It is more difficult for women with disabilities than non-disabled women to obtain needed health services from both primary care physicians and specialists.

  • Younger women with disabilities have more difficulty obtaining general medical care, dental care, prescription medicines, eye glasses and mental health care than younger non-disabled women.
  • Delaying care due to cost is a serious problem for women with disabilities, especially those in the 18-44 age range.
  • A substantial proportion of primary care physician's offices are still not in compliance with ADA requirements.
  • Nearly a third of women with physical disabilities reported being denied services at a doctor's office solely because of their disability.

Women with disabilities are more likely than non-disabled women to receive their usual medical care from specialists.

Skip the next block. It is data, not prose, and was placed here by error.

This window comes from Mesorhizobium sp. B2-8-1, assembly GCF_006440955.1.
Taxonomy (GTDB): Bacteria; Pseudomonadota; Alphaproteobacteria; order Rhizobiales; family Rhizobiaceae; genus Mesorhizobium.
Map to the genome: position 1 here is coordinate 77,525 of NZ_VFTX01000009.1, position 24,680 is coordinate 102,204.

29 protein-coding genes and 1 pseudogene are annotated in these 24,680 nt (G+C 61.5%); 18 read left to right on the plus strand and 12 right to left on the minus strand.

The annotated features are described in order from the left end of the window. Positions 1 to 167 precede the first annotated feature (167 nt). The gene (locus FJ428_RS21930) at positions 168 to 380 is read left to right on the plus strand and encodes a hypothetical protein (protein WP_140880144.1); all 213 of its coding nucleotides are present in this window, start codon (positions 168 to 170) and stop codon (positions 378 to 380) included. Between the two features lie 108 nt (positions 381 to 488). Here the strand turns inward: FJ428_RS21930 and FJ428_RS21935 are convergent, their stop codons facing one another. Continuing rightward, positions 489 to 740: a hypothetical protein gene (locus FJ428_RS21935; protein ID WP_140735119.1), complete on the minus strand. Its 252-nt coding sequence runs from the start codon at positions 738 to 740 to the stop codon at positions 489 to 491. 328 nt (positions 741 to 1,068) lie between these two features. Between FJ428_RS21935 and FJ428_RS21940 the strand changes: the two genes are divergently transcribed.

The average Medicare beneficiary with one or more chronic conditions sees eight different specialists. Due to inadequate coordination and communications among different specialists, millions of people with chronic conditions receive inconsistent diagnoses for the same condition and were told by a pharmacist that a new prescription would interact with another drug they were already taking. Medical information systems do not allow physicians to know how other physicians are treating a given patient.

Barriers to health care have a disproportionate negative effect on the health and longevity of women with disabilities compared to non-disabled women.

  • A higher proportion of non-survivors compared to survivors with lupus had reported difficulty in obtaining health care.
  • Limitations and cutbacks in the availability of in-home attendant services have a disproportionate negative effect on women, particularly women with disabilities.